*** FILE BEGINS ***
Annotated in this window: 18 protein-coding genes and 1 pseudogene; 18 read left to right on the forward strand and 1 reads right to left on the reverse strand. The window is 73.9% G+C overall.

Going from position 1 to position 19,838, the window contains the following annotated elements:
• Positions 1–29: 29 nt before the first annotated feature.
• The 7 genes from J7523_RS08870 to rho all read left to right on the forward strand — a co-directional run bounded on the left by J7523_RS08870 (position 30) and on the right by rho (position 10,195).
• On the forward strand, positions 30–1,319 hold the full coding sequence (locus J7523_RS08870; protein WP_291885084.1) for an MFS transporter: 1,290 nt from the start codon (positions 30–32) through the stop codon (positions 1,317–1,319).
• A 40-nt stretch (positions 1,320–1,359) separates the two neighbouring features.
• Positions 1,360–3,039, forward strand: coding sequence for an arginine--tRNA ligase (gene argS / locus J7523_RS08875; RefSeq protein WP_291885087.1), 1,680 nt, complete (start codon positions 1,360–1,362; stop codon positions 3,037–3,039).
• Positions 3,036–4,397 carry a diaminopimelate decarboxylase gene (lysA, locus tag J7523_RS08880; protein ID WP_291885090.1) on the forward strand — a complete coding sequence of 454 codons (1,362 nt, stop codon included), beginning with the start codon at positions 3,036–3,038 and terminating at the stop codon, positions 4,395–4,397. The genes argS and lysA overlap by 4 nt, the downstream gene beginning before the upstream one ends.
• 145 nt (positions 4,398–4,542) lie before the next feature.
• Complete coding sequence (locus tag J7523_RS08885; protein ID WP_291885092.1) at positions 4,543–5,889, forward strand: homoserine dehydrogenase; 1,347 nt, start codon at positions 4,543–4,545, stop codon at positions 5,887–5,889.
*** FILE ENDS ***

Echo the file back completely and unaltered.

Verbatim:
Annotated in this window: 18 protein-coding genes and 1 pseudogene; 18 read left to right on the forward strand and 1 reads right to left on the reverse strand. The window is 73.9% G+C overall.

Going from position 1 to position 19,838, the window contains the following annotated elements:
• Positions 1–29: 29 nt before the first annotated feature.
• The 7 genes from J7523_RS08870 to rho all read left to right on the forward strand — a co-directional run bounded on the left by J7523_RS08870 (position 30) and on the right by rho (position 10,195).
• On the forward strand, positions 30–1,319 hold the full coding sequence (locus J7523_RS08870; protein WP_291885084.1) for an MFS transporter: 1,290 nt from the start codon (positions 30–32) through the stop codon (positions 1,317–1,319).
• A 40-nt stretch (positions 1,320–1,359) separates the two neighbouring features.
• Positions 1,360–3,039, forward strand: coding sequence for an arginine--tRNA ligase (gene argS / locus J7523_RS08875; RefSeq protein WP_291885087.1), 1,680 nt, complete (start codon positions 1,360–1,362; stop codon positions 3,037–3,039).
• Positions 3,036–4,397 carry a diaminopimelate decarboxylase gene (lysA, locus tag J7523_RS08880; protein ID WP_291885090.1) on the forward strand — a complete coding sequence of 454 codons (1,362 nt, stop codon included), beginning with the start codon at positions 3,036–3,038 and terminating at the stop codon, positions 4,395–4,397. The genes argS and lysA overlap by 4 nt, the downstream gene beginning before the upstream one ends.
• 145 nt (positions 4,398–4,542) lie before the next feature.
• Complete coding sequence (locus tag J7523_RS08885; protein ID WP_291885092.1) at positions 4,543–5,889, forward strand: homoserine dehydrogenase; 1,347 nt, start codon at positions 4,543–4,545, stop codon at positions 5,887–5,889.